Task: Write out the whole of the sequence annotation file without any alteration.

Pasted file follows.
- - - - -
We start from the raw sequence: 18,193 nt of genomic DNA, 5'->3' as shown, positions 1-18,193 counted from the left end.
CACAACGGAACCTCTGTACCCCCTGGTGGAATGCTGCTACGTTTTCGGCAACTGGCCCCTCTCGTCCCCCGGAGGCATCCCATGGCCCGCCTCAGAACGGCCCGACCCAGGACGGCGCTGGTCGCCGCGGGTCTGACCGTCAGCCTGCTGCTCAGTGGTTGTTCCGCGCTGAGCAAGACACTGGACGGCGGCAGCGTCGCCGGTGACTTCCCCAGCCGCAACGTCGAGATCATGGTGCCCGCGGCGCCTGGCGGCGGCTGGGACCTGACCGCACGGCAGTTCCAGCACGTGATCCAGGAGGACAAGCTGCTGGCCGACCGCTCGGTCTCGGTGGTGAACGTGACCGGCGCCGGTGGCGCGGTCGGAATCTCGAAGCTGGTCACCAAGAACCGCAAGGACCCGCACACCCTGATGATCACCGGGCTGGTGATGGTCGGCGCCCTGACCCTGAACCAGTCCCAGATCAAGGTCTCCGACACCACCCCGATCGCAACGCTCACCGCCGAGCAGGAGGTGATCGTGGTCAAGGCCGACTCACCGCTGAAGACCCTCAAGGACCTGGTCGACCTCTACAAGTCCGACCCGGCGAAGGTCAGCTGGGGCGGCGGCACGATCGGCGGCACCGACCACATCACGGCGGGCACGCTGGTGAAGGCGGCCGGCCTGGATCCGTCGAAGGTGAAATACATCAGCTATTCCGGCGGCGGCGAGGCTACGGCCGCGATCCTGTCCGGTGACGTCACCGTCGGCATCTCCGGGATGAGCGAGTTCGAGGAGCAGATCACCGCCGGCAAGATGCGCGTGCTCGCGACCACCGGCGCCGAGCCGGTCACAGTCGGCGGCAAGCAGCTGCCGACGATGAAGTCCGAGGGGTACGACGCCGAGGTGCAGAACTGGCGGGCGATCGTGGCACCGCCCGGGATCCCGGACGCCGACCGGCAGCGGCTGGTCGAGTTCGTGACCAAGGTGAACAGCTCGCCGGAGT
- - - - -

We start from the raw sequence: 18,193 nt of genomic DNA, 5'->3' as shown, positions 1-18,193 counted from the left end.
CACAACGGAACCTCTGTACCCCCTGGTGGAATGCTGCTACGTTTTCGGCAACTGGCCCCTCTCGTCCCCCGGAGGCATCCCATGGCCCGCCTCAGAACGGCCCGACCCAGGACGGCGCTGGTCGCCGCGGGTCTGACCGTCAGCCTGCTGCTCAGTGGTTGTTCCGCGCTGAGCAAGACACTGGACGGCGGCAGCGTCGCCGGTGACTTCCCCAGCCGCAACGTCGAGATCATGGTGCCCGCGGCGCCTGGCGGCGGCTGGGACCTGACCGCACGGCAGTTCCAGCACGTGATCCAGGAGGACAAGCTGCTGGCCGACCGCTCGGTCTCGGTGGTGAACGTGACCGGCGCCGGTGGCGCGGTCGGAATCTCGAAGCTGGTCACCAAGAACCGCAAGGACCCGCACACCCTGATGATCACCGGGCTGGTGATGGTCGGCGCCCTGACCCTGAACCAGTCCCAGATCAAGGTCTCCGACACCACCCCGATCGCAACGCTCACCGCCGAGCAGGAGGTGATCGTGGTCAAGGCCGACTCACCGCTGAAGACCCTCAAGGACCTGGTCGACCTCTACAAGTCCGACCCGGCGAAGGTCAGCTGGGGCGGCGGCACGATCGGCGGCACCGACCACATCACGGCGGGCACGCTGGTGAAGGCGGCCGGCCTGGATCCGTCGAAGGTGAAATACATCAGCTATTCCGGCGGCGGCGAGGCTACGGCCGCGATCCTGTCCGGTGACGTCACCGTCGGCATCTCCGGGATGAGCGAGTTCGAGGAGCAGATCACCGCCGGCAAGATGCGCGTGCTCGCGACCACCGGCGCCGAGCCGGTCACAGTCGGCGGCAAGCAGCTGCCGACGATGAAGTCCGAGGGGTACGACGCCGAGGTGCAGAACTGGCGGGCGATCGTGGCACCGCCCGGGATCCCGGACGCCGACCGGCAGCGGCTGGTCGAGTTCGTGACCAAGGTGAACAGCTCGCCGGAGT